You need to be clear: In the United States, bacterial infections are a leading cause of death in children and the elderly (Howard BJ et al 1994). Hospitalized patients and those with chronic diseases are at especially high risk of bacterial infection (Murray et al 1998). Common bacterial infections include pneumonia, ear infections, diarrhea, urinary tract infections, and skin disorders.
The UK Health Protection Agency warned doctors last month to abandon a drug usually used to treat a common sexually transmitted disease because it was no longer effective. The agency said that gonorrhoea – which caused 17,000 infections in 2009 – should be treated with two drugs instead of one and warned of a “very real threat of untreatable gonorrhoea in the future.”
Discovering new medicines to treat resistant superbugs has proved increasingly difficult and costly – they are taken only for a short period and the commercial returns are low. The European Commission yesterday launched a plan to boost research into new antibiotics, by promising accelerated approval for new drugs and funding for development through the Innovative Medicines Initiative, a public-private collaboration with the pharmaceutical industry.
An estimated 25,000 people die each year in the European Union from antibiotic-resistant bacterial infections. Countries with the highest rates of resistant infections, such as Greece, Cyprus, Italy, Hungary and Bulgaria, also tended to be the ones with the highest use of antibiotics.
World Health Organisation scientists warned two years ago that overuse of antibiotics risked returning the world to a pre-antibiotic era in which infections did not respond to treatment. The warnings have been ignored.
Professor Laura Piddock, president of the British Society of Antimicrobial Chemotherapy, said politicians and the public had been slow to appreciate the urgency of the situation. In prestigious journal The Lancet, she writes: “Antibiotics are not perceived as essential to health, despite such agents saving lives.”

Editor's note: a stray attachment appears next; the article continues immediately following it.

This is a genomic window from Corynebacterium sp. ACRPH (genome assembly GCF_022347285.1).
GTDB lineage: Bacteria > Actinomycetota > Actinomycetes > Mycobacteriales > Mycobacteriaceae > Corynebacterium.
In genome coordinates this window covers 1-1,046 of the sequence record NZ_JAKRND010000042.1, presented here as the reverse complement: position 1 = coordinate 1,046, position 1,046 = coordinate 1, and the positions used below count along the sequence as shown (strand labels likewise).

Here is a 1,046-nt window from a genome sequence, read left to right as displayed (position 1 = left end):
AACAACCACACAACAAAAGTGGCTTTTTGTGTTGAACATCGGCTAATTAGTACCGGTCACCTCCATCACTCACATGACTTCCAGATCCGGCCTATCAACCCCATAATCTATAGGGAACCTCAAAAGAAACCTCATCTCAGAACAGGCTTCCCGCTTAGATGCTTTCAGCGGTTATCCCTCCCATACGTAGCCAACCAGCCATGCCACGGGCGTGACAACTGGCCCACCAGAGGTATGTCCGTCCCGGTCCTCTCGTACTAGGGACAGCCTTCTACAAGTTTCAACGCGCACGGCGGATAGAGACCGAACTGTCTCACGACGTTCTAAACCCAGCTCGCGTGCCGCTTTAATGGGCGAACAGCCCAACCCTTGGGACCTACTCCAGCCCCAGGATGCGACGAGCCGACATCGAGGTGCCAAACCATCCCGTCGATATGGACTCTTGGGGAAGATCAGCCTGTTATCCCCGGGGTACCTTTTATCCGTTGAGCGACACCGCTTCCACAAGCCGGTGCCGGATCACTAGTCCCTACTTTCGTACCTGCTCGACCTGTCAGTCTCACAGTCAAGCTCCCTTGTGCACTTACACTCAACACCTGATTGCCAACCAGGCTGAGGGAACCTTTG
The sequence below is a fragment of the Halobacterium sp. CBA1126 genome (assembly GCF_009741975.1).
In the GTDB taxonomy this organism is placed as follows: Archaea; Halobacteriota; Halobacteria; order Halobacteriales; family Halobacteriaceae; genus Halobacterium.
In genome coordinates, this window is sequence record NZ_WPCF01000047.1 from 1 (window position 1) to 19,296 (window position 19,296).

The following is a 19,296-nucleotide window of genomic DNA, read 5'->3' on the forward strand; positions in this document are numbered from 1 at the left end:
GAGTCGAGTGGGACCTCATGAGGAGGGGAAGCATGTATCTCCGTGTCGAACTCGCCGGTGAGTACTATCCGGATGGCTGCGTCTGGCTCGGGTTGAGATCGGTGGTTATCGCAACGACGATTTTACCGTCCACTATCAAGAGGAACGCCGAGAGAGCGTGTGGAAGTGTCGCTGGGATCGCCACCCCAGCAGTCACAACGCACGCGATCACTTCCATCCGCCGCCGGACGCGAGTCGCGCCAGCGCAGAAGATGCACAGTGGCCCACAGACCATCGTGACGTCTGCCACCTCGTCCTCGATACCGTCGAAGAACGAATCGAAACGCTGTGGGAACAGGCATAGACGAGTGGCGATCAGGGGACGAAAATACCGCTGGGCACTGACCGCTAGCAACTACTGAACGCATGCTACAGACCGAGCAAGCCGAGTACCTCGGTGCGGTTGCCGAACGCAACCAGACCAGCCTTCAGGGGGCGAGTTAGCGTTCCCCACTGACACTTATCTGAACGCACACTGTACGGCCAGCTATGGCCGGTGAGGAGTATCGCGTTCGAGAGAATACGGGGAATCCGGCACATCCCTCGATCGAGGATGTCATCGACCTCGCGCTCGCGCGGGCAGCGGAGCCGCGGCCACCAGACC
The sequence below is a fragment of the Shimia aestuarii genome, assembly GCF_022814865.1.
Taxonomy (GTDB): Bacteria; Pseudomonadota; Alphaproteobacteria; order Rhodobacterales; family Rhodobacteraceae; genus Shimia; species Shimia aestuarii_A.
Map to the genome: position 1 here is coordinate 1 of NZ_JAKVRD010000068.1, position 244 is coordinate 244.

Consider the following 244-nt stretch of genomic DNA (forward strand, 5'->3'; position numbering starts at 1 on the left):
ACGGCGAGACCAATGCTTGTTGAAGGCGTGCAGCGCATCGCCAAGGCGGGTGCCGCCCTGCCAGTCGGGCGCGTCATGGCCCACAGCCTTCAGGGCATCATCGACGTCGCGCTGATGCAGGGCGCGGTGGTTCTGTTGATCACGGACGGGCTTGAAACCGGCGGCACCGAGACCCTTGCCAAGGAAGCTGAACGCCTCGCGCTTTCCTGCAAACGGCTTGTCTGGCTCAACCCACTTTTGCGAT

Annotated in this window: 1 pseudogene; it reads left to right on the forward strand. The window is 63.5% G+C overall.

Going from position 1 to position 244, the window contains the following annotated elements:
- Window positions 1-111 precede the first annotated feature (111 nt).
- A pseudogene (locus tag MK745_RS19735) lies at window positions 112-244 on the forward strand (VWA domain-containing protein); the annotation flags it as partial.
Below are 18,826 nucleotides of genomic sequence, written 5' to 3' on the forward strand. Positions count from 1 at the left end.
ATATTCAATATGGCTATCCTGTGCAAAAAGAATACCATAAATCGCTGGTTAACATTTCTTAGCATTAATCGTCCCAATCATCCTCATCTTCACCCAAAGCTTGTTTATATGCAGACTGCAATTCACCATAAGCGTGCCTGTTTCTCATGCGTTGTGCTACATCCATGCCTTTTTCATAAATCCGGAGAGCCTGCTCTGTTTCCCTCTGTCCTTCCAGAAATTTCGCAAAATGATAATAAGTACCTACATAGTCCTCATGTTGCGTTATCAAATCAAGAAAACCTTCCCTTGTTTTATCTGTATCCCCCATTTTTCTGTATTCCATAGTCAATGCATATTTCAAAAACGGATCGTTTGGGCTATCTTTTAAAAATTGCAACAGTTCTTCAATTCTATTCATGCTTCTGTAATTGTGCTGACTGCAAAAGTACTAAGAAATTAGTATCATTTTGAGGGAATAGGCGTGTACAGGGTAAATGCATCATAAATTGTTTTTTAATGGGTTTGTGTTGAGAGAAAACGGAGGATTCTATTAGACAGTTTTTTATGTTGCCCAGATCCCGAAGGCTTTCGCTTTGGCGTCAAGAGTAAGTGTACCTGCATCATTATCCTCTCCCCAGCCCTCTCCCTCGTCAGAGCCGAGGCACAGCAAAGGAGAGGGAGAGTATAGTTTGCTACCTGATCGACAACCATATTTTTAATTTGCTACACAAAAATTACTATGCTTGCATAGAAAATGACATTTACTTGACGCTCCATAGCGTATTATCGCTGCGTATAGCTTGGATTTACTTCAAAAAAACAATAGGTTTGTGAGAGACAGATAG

She’s right. People have forgotten the “old days”; people are careless and foolish. It would be truly a nightmare to go to the way things were, even in my lifetime (just!), when you could catch a cold in the morning and be dead by the following afternoon.
The Department of Health published guidance aimed at curbing the overuse of antibiotics in hospitals, by avoiding long treatment and replacing broad-spectrum antibiotics with those targeted at the specific infection. Professor Dame Sally Davies, Chief Medical Officer, said: “Many antibiotics are prescribed… when they don’t need to be.”
I keep saying—and even many of my subscribers are still not listening—that you MUST get informed of workable alternatives. I’ve prepared a book you need to buy and READ.
It’s no use waiting until you or a loved one gets a resistant infection. There isn’t time to go “Googling” for options. Victims can die within HOURS.
Get yourself a copy NOW. Go here, get out your credit card and don’t hesitate. For less than a course of antibiotics, which probably won’t work anyway, you can have all that we know about safe and effective antibiotics alternatives.
And in case you are thinking “Yeah, yeah, right”, let me tell you… I have backed up my report with credible science (like the US Department of Agriculture) and quite a number of “alternative treatments” have proved as effective or even more so, than conventional antibiotics.